This LGBTQ+ history month, three LGBTQ+ healthcare professionals give you the lowdown on what it means to be a good trans ally in healthcare
If there’s one thing you can guarantee about a career in healthcare, it’s that you will meet people of every ethnicity, every sexuality, every age and gender. However, healthcare professionals rarely receive formal education on transgender populations. This can lead to stigma, confusion and neglect. A 2018 survey undertaken by Stonewall found that 45% of trans people said that staff lacked understanding of trans healthcare, while 24% fear discrimination from a healthcare provider. Being an ally to underrepresented and discriminated against population groups is a fundamental requirement for any leader in healthcare. In this blog we’ll take you through some practical steps to becoming an ally for trans colleagues and patients alike.
Know your stuff
Education will always be a cornerstone in establishing and improving your allyship. But what do you need to know and where can you go to learn it?
When it comes to workforce, knowledge can be gained by first looking at what’s already going on in your organisation. Most UK hospital trusts now have LGBTQ+ staff networks, where individuals who identify as part of the LGBTQ+ community can stand together to have their voices heard and help influence policy and strategy that may impact LGBTQ+ patients and staff. A nationwide staff network also exists to organise events, engage unions and raise awareness of issues across the country. These networks will welcome the opportunity to support improved understanding of the issues faced by trans staff and patients in the NHS and should be a first port of call for anyone embarking on their allyship journey.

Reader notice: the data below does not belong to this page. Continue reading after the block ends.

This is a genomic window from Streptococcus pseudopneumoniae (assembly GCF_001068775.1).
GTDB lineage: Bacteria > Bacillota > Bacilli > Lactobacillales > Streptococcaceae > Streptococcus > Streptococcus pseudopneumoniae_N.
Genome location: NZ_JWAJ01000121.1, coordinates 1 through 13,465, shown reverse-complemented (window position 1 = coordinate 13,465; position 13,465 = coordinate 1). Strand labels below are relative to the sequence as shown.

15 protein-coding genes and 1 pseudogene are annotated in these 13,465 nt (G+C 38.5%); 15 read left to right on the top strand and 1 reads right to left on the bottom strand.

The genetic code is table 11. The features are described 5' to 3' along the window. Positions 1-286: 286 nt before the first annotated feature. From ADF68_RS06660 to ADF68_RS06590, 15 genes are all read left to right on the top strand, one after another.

Many NHS trusts are also working with local LGBTQ+ charities and community organisations to improve support for the LGBTQ+ populations they serve. York and Scarborough Teaching Hospitals Trust includes an LGBTQ+ section in the About Us area of their website, which has links to useful local services. These local partners are often an invaluable source for understanding the lived experiences of trans patients in the community and should not be underestimated. The onus is on healthcare leaders to make and strengthen links with these partners.
Data can also be a powerful tool for educating yourself on the issues faced by trans staff and patients in your community and organisation, whether it’s knowing the waiting times for transgender specific care or educating yourself about how the ways trans individuals identify can affect their health needs and experience. An example of this includes missed cancer screening due to change in legal gender.
And finally, here are some of our top picks from what is a wealth of online resources for trans healthcare education:
Top 3 resources
- Royal College of GPs Learning Hub, LGBT Health Hub
- Trans Actual Charity
- 16point6: LGBTQ Inclusive Healthcare
Be a champion